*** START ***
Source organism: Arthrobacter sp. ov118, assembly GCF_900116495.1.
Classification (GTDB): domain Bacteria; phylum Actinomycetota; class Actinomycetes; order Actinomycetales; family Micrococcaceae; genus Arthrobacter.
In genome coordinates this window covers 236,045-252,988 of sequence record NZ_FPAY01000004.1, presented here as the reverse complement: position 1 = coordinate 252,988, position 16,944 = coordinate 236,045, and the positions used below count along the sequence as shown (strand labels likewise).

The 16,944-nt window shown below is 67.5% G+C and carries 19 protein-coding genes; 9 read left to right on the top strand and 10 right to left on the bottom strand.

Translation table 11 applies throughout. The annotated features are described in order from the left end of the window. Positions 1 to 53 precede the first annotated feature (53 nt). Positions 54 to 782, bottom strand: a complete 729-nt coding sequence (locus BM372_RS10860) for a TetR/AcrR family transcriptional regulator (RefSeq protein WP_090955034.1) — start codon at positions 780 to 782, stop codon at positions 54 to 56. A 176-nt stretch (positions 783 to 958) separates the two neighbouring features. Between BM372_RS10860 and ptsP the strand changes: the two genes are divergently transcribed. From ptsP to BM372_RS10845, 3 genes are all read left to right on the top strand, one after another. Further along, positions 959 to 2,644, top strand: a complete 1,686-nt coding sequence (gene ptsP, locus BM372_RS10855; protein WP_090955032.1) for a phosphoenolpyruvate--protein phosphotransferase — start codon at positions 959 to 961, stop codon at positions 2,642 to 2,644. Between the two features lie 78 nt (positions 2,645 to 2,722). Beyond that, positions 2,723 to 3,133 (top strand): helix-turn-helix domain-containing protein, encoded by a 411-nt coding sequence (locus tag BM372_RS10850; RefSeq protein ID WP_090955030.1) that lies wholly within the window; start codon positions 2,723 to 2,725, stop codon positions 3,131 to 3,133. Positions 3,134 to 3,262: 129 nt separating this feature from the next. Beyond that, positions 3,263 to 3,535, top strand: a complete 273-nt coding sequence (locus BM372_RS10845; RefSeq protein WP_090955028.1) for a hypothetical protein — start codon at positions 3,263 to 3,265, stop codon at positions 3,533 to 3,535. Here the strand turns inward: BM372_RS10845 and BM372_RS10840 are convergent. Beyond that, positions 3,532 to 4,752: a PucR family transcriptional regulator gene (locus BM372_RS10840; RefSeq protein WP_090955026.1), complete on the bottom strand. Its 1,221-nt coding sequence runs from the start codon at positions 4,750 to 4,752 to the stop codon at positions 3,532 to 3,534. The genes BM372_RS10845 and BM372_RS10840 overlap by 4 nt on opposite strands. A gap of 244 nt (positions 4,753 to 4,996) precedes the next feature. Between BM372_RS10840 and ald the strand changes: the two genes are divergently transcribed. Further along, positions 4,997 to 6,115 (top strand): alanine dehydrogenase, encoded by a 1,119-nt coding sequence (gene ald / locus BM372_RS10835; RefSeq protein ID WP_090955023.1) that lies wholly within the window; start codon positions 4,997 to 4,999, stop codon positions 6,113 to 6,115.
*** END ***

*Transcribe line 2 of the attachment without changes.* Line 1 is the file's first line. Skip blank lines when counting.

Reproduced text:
Classification (GTDB): domain Bacteria; phylum Actinomycetota; class Actinomycetes; order Actinomycetales; family Micrococcaceae; genus Arthrobacter.